The Albany Corporation
The so-called Dongan Charter of 1686 established Albany as a corporate entity. From that time on, the city's municipal rights and privileges have made its growth and development substantially different from that of the settlers and settlements of the surrounding countryside known as greater Albany County.
The city's governing body consisting of the mayor, aldermen, and assistants, was commonly referred to as the Albany Corporation. As time passed, these city fathers were more often called the Common Council. The mayor and recorder (deputy mayor) were appointed by the governor. The sheriff and the clerk (both of whom served the city and the county) also were appointed by the governor. After those provincial appointees, the officers of Albany's municipal government were chosen locally.
Two aldermen and two assistants were elected annually on September 29 by the principal (male and propertied) residents of each of the city's three wards. Aldermen usually were prominent and active merchants - most often under the age of fifty. These important personages attended regular meetings at city hall, served on functional committees, sat as magistrates, and served as Commissioners of Indian Affairs. These Albany mainliners represented the major families and constituted the functional backbone of "home rule" from 1686 on.
A chamberlain or treasurer was elected annually by the members of the council (usually on September 29). The chamberlain was the city and county's chief fiscal officer, handled all public funds and was bonded. He was charged with keeping records of all financial transactions. His duties were proscribed in the Laws of the city published in 1773. Anthony B. Bradt served as treasurer from 1698 until his death in 1722.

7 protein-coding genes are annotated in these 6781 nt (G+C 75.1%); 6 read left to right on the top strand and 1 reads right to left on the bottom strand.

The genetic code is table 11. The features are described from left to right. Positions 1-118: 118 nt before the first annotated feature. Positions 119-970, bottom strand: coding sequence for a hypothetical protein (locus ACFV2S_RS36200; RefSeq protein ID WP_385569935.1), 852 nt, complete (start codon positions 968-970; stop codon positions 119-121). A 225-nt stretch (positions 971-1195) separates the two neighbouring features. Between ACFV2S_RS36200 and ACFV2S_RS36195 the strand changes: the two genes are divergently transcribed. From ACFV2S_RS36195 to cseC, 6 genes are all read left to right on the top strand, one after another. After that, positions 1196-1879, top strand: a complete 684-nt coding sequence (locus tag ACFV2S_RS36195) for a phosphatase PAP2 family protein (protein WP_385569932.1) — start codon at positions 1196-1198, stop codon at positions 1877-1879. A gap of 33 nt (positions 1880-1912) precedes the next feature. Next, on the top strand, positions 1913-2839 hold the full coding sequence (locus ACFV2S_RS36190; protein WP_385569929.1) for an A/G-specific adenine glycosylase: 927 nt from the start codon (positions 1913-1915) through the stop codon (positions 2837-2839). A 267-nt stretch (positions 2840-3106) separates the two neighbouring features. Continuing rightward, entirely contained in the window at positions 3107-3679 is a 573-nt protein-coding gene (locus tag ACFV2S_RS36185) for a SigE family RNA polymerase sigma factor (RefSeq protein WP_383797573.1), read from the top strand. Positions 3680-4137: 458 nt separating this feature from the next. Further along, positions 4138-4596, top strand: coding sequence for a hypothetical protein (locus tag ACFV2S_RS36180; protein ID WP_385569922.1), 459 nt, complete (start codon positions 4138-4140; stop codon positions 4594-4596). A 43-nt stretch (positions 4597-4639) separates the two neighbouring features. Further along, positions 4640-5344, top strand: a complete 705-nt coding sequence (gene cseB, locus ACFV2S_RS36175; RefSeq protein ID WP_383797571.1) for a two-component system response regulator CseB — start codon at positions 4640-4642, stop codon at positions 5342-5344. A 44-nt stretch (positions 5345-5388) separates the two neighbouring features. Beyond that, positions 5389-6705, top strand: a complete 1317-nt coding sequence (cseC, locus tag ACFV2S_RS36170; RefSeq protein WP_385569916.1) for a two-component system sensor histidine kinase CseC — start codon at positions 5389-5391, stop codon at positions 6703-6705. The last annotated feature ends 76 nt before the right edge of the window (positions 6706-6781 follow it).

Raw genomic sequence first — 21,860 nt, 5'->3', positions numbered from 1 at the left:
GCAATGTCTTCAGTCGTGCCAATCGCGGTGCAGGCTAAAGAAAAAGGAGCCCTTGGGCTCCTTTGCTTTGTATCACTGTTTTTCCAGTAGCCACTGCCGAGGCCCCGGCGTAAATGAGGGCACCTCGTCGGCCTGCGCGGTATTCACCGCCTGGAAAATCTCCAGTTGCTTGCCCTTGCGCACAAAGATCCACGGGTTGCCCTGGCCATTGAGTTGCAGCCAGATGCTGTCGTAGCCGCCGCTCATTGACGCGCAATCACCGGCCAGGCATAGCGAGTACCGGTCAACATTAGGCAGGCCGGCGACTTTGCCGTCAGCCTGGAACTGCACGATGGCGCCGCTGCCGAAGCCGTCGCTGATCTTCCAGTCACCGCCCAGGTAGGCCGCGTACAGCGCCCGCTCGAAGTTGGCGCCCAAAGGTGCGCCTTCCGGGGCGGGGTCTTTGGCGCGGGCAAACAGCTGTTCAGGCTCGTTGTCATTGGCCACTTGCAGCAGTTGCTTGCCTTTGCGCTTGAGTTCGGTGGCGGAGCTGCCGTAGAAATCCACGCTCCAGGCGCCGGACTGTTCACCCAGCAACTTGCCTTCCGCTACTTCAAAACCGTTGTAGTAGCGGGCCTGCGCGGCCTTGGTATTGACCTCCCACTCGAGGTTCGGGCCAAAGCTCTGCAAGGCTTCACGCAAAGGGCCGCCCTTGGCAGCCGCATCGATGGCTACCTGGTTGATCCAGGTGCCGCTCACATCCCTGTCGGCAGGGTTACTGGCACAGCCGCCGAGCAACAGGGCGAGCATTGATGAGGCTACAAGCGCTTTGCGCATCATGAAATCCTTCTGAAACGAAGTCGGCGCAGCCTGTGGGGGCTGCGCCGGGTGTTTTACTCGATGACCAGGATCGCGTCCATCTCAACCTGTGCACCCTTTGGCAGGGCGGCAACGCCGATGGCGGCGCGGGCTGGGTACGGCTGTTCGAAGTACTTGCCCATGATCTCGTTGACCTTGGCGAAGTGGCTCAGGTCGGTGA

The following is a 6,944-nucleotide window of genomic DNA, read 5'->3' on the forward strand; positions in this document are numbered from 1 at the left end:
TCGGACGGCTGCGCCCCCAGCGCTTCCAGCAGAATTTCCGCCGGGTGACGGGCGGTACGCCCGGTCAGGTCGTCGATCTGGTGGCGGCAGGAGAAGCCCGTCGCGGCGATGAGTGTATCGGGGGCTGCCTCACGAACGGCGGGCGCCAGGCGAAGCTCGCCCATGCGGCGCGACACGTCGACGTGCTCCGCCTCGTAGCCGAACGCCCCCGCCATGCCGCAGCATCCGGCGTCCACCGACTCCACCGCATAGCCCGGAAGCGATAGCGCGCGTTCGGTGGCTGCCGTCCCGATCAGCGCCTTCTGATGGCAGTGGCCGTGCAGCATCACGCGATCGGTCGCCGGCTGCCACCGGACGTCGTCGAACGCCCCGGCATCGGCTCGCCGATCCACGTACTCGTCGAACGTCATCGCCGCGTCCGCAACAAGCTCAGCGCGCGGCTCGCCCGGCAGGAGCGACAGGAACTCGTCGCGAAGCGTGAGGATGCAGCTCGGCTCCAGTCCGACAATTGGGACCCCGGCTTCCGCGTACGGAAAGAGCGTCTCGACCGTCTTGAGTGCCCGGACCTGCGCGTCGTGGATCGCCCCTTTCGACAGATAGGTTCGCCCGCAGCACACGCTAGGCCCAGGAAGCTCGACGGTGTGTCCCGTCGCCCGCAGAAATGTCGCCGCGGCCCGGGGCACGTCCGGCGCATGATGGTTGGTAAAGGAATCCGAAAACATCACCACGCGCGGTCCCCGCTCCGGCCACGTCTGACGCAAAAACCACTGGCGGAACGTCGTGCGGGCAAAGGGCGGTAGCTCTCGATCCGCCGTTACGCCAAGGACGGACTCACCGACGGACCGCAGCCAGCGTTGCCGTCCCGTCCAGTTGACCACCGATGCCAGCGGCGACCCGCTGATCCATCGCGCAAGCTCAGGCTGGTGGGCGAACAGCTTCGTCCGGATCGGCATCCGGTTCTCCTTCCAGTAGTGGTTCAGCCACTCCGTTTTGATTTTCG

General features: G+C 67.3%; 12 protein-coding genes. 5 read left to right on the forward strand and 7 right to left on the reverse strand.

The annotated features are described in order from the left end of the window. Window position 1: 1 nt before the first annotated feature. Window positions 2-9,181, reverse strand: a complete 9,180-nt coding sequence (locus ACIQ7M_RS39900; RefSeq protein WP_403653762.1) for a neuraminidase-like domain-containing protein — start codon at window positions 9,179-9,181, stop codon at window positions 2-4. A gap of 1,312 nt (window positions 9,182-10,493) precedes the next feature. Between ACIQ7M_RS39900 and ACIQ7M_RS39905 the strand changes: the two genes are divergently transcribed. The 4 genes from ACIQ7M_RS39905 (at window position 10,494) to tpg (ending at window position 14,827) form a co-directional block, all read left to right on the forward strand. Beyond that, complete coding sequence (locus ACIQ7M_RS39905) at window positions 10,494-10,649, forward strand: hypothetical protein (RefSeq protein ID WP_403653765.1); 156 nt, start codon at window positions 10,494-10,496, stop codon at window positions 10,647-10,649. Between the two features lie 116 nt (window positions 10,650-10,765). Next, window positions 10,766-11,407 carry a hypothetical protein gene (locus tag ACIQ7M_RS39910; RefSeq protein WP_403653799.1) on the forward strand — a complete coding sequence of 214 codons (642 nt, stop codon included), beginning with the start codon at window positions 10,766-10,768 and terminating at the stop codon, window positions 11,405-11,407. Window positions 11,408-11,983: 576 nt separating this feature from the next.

James Parker was confirmed as the first city marshall in 1686. That office was salaried and functioned as the council's sergeant-at-arms, services administrator, supply chief, and also as its messenger. Johannes Seeger held that post over four decades from 1730 to 1768 and was succeeded by his son. John Ostrander served as marshall during the early 1770s and into the first years of the Revolutionary struggle. Thomas Seeger (son of Johannes) served again from 1778 probably to 1784. Beginning in 1784, newcomer James Elliot held the office - at least thru 1792. Like most of his predecessors, he was paid twice a year in a number of ways.
Each year, the council appointed firemasters, constables, assessors, porters, a cryer (perhaps also called "bellman"), and other resident civil servants including watchmen, gatekeepers, and whippers. It also licensed cartmen, ferrymen, and other contractors to perform specified services for fees. These "city retainers" were the predecessors of today's civil servants. In that way, several dozen additional Albany families were tied directly to city hall.
Adult men born within the city of Albany were accorded the right to vote and to participate in business, production, and service activities. This right was called the "Freedom" of Albany. Newcomers also were required to possess the "Freedom" or else could be fined for ilegal trading. "Freedoms" were purchased or otherwise attained from the city council. This provision, however, seems to have been selectively enforced!
Early Albany's municipal government was participatory and ran without additional paid employees until the era of the American Revolution. Between 1775 and 1778, the incorporated city government suspended itself. The extra-legal Committee of Correspondence functioned in its place! Upon resuming operations in 1778, the corporation addressed an expanded municipal agenda with a more Albany city-based agenda.
We have begun to compile a roster of Albany officeholders from 1686 to 1800.